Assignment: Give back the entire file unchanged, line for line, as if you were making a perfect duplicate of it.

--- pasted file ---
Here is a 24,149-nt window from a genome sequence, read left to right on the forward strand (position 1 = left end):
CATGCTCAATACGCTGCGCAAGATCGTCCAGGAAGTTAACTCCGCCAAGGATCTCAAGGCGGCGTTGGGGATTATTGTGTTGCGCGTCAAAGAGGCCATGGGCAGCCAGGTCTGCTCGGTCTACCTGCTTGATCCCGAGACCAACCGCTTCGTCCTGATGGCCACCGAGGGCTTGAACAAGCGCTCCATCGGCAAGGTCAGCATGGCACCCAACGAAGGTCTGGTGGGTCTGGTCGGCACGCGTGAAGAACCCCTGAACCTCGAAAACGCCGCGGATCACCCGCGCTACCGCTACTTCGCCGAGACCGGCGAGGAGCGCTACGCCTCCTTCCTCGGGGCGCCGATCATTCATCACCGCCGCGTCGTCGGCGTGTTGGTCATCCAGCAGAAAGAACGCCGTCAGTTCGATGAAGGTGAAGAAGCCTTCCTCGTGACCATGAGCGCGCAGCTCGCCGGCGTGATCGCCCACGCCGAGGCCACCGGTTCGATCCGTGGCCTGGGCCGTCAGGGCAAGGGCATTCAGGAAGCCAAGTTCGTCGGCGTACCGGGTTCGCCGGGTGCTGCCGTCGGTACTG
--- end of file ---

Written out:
Here is a 24,149-nt window from a genome sequence, read left to right on the forward strand (position 1 = left end):
CATGCTCAATACGCTGCGCAAGATCGTCCAGGAAGTTAACTCCGCCAAGGATCTCAAGGCGGCGTTGGGGATTATTGTGTTGCGCGTCAAAGAGGCCATGGGCAGCCAGGTCTGCTCGGTCTACCTGCTTGATCCCGAGACCAACCGCTTCGTCCTGATGGCCACCGAGGGCTTGAACAAGCGCTCCATCGGCAAGGTCAGCATGGCACCCAACGAAGGTCTGGTGGGTCTGGTCGGCACGCGTGAAGAACCCCTGAACCTCGAAAACGCCGCGGATCACCCGCGCTACCGCTACTTCGCCGAGACCGGCGAGGAGCGCTACGCCTCCTTCCTCGGGGCGCCGATCATTCATCACCGCCGCGTCGTCGGCGTGTTGGTCATCCAGCAGAAAGAACGCCGTCAGTTCGATGAAGGTGAAGAAGCCTTCCTCGTGACCATGAGCGCGCAGCTCGCCGGCGTGATCGCCCACGCCGAGGCCACCGGTTCGATCCGTGGCCTGGGCCGTCAGGGCAAGGGCATTCAGGAAGCCAAGTTCGTCGGCGTACCGGGTTCGCCGGGTGCTGCCGTCGGTACTG